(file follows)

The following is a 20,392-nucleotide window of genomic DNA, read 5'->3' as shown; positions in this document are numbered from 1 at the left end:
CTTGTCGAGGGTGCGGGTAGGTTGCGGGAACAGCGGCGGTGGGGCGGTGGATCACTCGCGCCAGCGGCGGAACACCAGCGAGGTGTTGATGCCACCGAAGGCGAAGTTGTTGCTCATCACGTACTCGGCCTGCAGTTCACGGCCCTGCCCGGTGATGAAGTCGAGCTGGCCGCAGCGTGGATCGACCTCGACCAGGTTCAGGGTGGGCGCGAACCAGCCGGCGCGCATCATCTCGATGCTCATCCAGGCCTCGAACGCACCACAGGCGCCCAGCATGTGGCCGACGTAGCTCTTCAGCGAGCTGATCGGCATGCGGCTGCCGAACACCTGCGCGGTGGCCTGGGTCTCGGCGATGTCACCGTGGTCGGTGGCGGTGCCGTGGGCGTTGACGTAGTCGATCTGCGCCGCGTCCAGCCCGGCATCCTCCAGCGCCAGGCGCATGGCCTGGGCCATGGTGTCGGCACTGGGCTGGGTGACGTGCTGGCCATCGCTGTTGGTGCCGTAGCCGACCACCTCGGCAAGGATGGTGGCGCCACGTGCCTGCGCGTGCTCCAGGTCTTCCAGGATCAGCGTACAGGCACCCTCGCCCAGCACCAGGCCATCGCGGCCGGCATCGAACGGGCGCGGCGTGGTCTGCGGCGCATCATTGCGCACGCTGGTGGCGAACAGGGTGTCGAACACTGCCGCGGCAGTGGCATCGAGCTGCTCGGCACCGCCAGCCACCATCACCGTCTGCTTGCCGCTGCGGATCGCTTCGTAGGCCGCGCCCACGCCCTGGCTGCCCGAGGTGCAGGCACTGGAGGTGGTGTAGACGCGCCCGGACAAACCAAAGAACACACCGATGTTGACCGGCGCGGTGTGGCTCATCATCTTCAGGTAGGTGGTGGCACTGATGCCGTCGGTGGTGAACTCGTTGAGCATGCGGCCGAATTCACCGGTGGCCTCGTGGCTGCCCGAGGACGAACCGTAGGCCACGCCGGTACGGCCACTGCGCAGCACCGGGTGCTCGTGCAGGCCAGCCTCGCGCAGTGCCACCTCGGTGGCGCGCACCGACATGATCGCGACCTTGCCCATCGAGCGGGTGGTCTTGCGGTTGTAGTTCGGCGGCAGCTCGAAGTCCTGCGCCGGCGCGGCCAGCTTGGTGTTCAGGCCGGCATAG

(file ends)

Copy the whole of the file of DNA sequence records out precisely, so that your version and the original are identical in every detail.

The following is a 20,392-nucleotide window of genomic DNA, read 5'->3' as shown; positions in this document are numbered from 1 at the left end:
CTTGTCGAGGGTGCGGGTAGGTTGCGGGAACAGCGGCGGTGGGGCGGTGGATCACTCGCGCCAGCGGCGGAACACCAGCGAGGTGTTGATGCCACCGAAGGCGAAGTTGTTGCTCATCACGTACTCGGCCTGCAGTTCACGGCCCTGCCCGGTGATGAAGTCGAGCTGGCCGCAGCGTGGATCGACCTCGACCAGGTTCAGGGTGGGCGCGAACCAGCCGGCGCGCATCATCTCGATGCTCATCCAGGCCTCGAACGCACCACAGGCGCCCAGCATGTGGCCGACGTAGCTCTTCAGCGAGCTGATCGGCATGCGGCTGCCGAACACCTGCGCGGTGGCCTGGGTCTCGGCGATGTCACCGTGGTCGGTGGCGGTGCCGTGGGCGTTGACGTAGTCGATCTGCGCCGCGTCCAGCCCGGCATCCTCCAGCGCCAGGCGCATGGCCTGGGCCATGGTGTCGGCACTGGGCTGGGTGACGTGCTGGCCATCGCTGTTGGTGCCGTAGCCGACCACCTCGGCAAGGATGGTGGCGCCACGTGCCTGCGCGTGCTCCAGGTCTTCCAGGATCAGCGTACAGGCACCCTCGCCCAGCACCAGGCCATCGCGGCCGGCATCGAACGGGCGCGGCGTGGTCTGCGGCGCATCATTGCGCACGCTGGTGGCGAACAGGGTGTCGAACACTGCCGCGGCAGTGGCATCGAGCTGCTCGGCACCGCCAGCCACCATCACCGTCTGCTTGCCGCTGCGGATCGCTTCGTAGGCCGCGCCCACGCCCTGGCTGCCCGAGGTGCAGGCACTGGAGGTGGTGTAGACGCGCCCGGACAAACCAAAGAACACACCGATGTTGACCGGCGCGGTGTGGCTCATCATCTTCAGGTAGGTGGTGGCACTGATGCCGTCGGTGGTGAACTCGTTGAGCATGCGGCCGAATTCACCGGTGGCCTCGTGGCTGCCCGAGGACGAACCGTAGGCCACGCCGGTACGGCCACTGCGCAGCACCGGGTGCTCGTGCAGGCCAGCCTCGCGCAGTGCCACCTCGGTGGCGCGCACCGACATGATCGCGACCTTGCCCATCGAGCGGGTGGTCTTGCGGTTGTAGTTCGGCGGCAGCTCGAAGTCCTGCGCCGGCGCGGCCAGCTTGGTGTTCAGGCCGGCATAG